Natalie Portman ad banned
MANILA, Philippines - A mascara ad featuring actress Natalie Portman has been banned, according to a report by independent.co.uk.
Portman was featured in a DiorShow New Look mascara ad for Christian Dior.
According to independent.co.uk, Portman's mascara ad has been banned by the Advertising Standards Authority (ASA) "for exaggerating the effect of the product on her lashes." The investigation was launched after rival L'Oreal complained that the ad "misleadingly exaggerated."
Dior defended its ad saying it "had not received any complaints from consumers" which means that the product meets expectations set based on the ad.
In their official response to the L'Oreal complaint posted on the ASA website, Dior "stated that the ad was a stylised and aspirational ad intended to convey the luxury image and allure of the Diorshow Mascara and that consumers expected images used in ads for beauty products to have used professional styling and photography."
Portman's photo was initially intented to be used for a lipstick ad; the decision to use it for a mascara product was made after the photo was taken. Portman was, of course, wearing mascara and eyeliner in the ad, but no false lashes or eyelsh inserts were added.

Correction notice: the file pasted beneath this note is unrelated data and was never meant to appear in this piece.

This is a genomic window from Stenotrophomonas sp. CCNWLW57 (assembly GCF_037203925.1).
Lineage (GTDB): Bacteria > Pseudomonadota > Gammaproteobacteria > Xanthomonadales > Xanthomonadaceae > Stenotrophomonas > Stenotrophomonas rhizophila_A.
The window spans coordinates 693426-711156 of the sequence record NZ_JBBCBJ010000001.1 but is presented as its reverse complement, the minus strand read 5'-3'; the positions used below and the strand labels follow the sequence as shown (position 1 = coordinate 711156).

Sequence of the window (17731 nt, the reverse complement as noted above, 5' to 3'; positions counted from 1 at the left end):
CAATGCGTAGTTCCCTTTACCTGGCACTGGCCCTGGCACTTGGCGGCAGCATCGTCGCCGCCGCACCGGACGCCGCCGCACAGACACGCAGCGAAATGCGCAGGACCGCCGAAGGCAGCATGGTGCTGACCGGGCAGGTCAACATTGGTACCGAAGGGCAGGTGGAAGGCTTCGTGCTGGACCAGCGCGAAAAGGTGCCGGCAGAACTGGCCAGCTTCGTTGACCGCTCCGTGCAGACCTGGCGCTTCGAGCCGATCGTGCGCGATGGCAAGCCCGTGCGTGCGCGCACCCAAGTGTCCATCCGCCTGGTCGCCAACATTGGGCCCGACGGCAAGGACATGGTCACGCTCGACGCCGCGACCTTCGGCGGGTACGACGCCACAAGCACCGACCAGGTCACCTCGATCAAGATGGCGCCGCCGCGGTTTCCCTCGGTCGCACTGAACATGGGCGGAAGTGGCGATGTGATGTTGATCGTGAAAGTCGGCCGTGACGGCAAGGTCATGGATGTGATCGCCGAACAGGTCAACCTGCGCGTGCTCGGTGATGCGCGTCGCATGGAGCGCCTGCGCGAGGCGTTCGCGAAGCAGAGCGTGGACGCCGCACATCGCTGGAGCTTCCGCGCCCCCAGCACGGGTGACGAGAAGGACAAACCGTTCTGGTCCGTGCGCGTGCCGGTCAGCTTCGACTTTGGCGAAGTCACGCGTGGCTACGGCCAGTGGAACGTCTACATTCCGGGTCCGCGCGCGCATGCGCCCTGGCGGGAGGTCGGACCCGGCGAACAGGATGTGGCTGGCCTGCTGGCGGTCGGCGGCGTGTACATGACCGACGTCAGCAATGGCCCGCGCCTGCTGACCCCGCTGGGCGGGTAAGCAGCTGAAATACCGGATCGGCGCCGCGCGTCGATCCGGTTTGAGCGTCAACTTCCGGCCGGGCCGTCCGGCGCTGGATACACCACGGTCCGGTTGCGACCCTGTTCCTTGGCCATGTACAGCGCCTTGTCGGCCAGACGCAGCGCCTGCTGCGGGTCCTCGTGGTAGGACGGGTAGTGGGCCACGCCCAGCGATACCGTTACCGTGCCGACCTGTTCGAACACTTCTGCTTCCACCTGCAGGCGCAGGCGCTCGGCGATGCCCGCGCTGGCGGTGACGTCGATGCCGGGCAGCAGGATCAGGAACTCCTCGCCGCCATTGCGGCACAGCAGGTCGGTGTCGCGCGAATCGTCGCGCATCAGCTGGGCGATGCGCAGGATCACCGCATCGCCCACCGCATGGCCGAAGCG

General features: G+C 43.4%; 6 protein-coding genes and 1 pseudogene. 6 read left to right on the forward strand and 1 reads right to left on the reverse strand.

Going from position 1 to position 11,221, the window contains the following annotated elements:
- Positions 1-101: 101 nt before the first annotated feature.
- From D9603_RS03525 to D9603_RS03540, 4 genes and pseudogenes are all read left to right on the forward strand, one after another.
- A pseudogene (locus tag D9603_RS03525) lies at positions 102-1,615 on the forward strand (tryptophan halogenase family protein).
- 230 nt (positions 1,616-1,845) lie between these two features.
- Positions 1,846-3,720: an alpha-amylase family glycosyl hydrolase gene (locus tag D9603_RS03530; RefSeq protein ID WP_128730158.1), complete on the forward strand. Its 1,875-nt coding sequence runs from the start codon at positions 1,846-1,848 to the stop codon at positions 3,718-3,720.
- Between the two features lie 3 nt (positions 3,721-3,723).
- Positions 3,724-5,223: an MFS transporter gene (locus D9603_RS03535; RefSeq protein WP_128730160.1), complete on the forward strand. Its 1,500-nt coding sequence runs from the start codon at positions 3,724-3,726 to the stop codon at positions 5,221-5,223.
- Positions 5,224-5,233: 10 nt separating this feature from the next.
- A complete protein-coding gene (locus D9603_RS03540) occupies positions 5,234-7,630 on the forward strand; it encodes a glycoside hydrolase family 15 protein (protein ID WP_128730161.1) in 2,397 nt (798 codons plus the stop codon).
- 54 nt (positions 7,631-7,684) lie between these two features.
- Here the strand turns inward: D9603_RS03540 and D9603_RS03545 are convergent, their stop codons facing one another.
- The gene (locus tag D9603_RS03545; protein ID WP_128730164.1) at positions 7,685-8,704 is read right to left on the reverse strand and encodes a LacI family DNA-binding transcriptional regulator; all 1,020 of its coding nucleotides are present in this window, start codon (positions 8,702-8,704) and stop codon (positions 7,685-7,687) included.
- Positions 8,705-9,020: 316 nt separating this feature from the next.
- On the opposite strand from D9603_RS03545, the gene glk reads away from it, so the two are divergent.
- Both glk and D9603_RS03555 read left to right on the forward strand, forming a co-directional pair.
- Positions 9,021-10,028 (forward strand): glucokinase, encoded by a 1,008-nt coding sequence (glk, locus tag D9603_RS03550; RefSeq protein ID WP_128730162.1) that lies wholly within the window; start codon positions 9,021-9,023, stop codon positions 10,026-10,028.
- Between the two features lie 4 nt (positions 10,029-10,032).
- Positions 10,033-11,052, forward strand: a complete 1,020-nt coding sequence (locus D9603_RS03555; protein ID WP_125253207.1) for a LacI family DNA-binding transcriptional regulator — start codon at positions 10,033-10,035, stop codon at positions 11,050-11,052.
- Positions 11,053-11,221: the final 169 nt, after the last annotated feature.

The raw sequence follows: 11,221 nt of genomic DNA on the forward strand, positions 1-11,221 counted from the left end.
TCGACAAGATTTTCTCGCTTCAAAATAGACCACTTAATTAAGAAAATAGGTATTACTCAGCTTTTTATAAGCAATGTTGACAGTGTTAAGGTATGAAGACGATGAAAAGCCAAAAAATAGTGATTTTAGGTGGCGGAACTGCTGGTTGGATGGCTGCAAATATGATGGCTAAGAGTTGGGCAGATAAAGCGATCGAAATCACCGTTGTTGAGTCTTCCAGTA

Dior admits to retouching Portman's natural lashes "digitally in post-production using the Photoshop CS5.1 software." (For the complete details of the complaint, Dior's response and ASA's assessment, visit the ASA website.)
Taylor Swift, who recently launched her latest album Red, was featured in a NatureLuxe Mousse mascara ad for Cover Girl that experienced the same fate in 2011.
According to a report by nymag.com posted on December 20, 2011, the print ads featuring Swift were banned by the National Advertising Division of the Council of Better Business Bureaus Claims (NAD) "for making unsubstantiated claims."
The NAD reportedly said that "the mascara ads made claims like '2X more volume' and '20 percent lighter' that couldn't be proven."
The fine print beneath the ad that stated "lashes enhanced in post production" did not help the ad any.
According to the same report, NAD director Andrea Levine said in an interview with Business Insider: "You can't use a photograph to demonstrate how a cosmetic will look after it is applied to a woman's face and then... have a disclosure that says 'okay, not really.'"
It looks like the US is moving towards "truth in advertising," at least as far as mascara ads are concerned.
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